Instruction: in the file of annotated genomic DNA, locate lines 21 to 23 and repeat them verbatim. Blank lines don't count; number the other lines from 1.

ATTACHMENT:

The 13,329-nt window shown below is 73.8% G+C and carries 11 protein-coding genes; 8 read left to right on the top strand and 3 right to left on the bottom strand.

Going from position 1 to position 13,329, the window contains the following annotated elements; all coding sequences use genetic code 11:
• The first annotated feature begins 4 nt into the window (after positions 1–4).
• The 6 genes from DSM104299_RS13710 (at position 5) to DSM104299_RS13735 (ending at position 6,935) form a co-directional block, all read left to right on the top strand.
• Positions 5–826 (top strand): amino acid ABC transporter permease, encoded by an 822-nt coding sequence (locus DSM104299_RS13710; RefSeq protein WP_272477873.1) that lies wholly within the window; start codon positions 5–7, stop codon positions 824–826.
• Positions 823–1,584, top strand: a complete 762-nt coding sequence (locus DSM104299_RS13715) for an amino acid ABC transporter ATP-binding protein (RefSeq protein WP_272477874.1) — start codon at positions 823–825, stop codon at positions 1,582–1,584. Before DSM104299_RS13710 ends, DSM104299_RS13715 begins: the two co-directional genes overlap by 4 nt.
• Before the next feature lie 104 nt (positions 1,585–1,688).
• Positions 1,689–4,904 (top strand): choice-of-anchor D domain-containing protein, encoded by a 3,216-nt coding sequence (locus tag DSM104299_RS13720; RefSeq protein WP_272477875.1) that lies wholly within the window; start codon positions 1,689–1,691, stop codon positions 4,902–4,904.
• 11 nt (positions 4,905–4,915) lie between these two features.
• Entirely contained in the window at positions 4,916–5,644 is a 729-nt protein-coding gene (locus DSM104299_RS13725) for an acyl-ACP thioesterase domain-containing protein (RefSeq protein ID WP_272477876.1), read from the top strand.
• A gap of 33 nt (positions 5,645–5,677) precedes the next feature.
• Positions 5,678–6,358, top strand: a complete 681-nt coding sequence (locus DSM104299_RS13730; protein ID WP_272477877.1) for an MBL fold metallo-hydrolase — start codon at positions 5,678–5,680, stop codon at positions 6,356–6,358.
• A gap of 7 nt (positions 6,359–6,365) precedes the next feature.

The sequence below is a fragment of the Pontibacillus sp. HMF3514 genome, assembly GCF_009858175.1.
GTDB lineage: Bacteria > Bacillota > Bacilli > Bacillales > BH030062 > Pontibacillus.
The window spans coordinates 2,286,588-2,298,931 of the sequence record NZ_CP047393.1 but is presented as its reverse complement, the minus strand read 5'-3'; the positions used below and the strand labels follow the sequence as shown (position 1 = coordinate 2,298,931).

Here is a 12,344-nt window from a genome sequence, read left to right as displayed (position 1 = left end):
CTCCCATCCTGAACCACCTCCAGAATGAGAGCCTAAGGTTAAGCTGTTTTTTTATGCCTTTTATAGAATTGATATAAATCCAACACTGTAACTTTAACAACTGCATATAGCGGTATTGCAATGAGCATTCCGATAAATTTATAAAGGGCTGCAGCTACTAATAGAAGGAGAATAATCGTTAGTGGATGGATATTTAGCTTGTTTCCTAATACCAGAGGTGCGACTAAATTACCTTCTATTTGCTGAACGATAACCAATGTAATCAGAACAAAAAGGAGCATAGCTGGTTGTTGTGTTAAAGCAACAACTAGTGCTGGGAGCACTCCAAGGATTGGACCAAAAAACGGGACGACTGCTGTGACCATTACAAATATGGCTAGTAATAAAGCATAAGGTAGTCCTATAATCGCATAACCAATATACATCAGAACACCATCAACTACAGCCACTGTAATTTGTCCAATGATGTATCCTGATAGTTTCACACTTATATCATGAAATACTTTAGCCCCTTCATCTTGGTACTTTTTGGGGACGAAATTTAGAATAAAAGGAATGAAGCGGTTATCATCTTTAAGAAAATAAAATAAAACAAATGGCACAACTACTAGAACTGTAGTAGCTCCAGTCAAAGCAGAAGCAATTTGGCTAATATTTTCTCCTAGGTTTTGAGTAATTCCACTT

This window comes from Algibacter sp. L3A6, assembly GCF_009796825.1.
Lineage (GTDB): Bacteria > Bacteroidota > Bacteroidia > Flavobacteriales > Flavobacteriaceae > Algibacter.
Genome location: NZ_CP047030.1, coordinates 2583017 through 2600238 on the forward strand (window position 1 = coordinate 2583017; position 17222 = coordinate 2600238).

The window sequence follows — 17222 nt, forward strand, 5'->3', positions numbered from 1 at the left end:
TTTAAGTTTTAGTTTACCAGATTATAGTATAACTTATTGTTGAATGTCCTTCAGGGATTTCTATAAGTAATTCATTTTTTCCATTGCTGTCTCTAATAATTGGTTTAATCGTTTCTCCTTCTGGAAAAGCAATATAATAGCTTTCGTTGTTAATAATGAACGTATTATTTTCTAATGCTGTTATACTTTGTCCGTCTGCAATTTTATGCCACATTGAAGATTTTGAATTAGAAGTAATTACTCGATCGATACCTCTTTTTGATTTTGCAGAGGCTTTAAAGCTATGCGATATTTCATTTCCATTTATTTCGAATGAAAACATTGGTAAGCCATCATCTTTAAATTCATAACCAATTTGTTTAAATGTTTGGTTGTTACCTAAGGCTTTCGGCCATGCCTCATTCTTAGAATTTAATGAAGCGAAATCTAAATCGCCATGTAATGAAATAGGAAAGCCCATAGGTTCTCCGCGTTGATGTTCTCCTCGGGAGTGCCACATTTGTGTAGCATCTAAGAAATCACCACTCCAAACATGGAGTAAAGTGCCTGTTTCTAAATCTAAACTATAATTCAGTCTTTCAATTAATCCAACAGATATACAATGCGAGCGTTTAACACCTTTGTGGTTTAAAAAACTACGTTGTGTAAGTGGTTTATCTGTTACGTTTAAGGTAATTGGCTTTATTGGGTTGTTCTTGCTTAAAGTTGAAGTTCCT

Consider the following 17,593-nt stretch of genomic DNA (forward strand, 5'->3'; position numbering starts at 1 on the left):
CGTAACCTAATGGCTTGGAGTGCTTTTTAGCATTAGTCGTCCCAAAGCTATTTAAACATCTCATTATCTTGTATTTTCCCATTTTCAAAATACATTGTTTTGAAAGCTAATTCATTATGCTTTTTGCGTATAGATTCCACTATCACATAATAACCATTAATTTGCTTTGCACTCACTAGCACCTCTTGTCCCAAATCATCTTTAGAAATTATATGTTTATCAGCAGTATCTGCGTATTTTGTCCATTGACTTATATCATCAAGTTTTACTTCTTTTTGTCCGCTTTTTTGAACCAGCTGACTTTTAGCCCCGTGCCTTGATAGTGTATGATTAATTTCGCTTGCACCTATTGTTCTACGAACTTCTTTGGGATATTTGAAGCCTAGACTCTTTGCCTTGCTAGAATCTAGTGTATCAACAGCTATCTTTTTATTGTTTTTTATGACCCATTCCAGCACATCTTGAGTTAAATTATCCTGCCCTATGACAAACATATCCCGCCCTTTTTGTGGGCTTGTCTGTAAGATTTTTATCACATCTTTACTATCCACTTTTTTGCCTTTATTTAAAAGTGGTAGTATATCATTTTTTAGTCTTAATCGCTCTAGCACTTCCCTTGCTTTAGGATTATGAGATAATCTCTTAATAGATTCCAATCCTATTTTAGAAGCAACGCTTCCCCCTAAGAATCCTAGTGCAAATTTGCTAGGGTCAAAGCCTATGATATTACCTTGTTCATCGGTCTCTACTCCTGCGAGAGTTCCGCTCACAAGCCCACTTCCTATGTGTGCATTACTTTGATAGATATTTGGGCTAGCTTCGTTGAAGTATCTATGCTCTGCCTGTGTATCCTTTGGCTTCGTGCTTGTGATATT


Genome location: NZ_CP047030.1, coordinates 2583017 through 2600238 on the forward strand (window position 1 = coordinate 2583017; position 17222 = coordinate 2600238).

The window sequence follows — 17222 nt, forward strand, 5'->3', positions numbered from 1 at the left end:
TTTAAGTTTTAGTTTACCAGATTATAGTATAACTTATTGTTGAATGTCCTTCAGGGATTTCTATAAGTAATTCATTTTTTCCATTGCTGTCTCTAATAATTGGTTTAATCGTTTCTCCTTCTGGAAAAGCAATATAATAGCTTTCGTTGTTAATAATGAACGTATTATTTTCTAATGCTGTTATACTTTGTCCGTCTGCAATTTTATGCCACATTGAAGATTTTGAATTAGAAGTAATTACTCGATCGATACCTCTTTTTGATTTTGCAGAGGCTTTAAAGCTATGCGATATTTCATTTCCATTTATTTCGAATGAAAACATTGGTAAGCCATCATCTTTAAATTCATAACCAATTTGTTTAAATGTTTGGTTGTTACCTAAGGCTTTCGGCCATGCCTCATTCTTAGAATTTAATGAAGCGAAATCTAAATCGCCATGTAATGAAATAGGAAAGCCCATAGGTTCTCCGCGTTGATGTTCTCCTCGGGAGTGCCACATTTGTGTAGCATCTAAGAAATCACCACTCCAAACATGGAGTAAAGTGCCTGTTTCTAAATCTAAACTATAATTCAGTCTTTCAATTAATCCAACAGATATACAATGCGAGCGTTTAACACCTTTGTGGTTTAAAAAACTACGTTGTGTAAGTGGTTTATCTGTTACGTTTAAGGTAATTGGCTTTATTGGGTTGTTCTTGCTTAAAGTTGAAGTTCCT